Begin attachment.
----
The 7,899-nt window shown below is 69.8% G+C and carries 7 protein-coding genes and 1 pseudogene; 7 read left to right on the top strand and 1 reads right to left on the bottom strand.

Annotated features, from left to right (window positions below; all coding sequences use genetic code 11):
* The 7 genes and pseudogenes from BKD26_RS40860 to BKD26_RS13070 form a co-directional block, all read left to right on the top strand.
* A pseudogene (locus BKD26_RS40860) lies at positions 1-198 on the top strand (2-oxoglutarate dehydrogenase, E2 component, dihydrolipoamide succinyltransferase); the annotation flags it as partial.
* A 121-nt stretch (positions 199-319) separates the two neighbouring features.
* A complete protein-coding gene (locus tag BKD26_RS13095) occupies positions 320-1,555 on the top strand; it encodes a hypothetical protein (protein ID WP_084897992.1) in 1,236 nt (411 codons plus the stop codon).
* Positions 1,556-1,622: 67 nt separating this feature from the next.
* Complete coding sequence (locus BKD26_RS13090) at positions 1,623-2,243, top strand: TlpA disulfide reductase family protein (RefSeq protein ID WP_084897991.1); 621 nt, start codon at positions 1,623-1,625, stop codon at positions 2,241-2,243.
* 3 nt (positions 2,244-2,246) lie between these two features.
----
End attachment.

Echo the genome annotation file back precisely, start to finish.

The 7,899-nt window shown below is 69.8% G+C and carries 7 protein-coding genes and 1 pseudogene; 7 read left to right on the top strand and 1 reads right to left on the bottom strand.

Annotated features, from left to right (window positions below; all coding sequences use genetic code 11):
* The 7 genes and pseudogenes from BKD26_RS40860 to BKD26_RS13070 form a co-directional block, all read left to right on the top strand.
* A pseudogene (locus BKD26_RS40860) lies at positions 1-198 on the top strand (2-oxoglutarate dehydrogenase, E2 component, dihydrolipoamide succinyltransferase); the annotation flags it as partial.
* A 121-nt stretch (positions 199-319) separates the two neighbouring features.
* A complete protein-coding gene (locus tag BKD26_RS13095) occupies positions 320-1,555 on the top strand; it encodes a hypothetical protein (protein ID WP_084897992.1) in 1,236 nt (411 codons plus the stop codon).
* Positions 1,556-1,622: 67 nt separating this feature from the next.
* Complete coding sequence (locus BKD26_RS13090) at positions 1,623-2,243, top strand: TlpA disulfide reductase family protein (RefSeq protein ID WP_084897991.1); 621 nt, start codon at positions 1,623-1,625, stop codon at positions 2,241-2,243.
* 3 nt (positions 2,244-2,246) lie between these two features.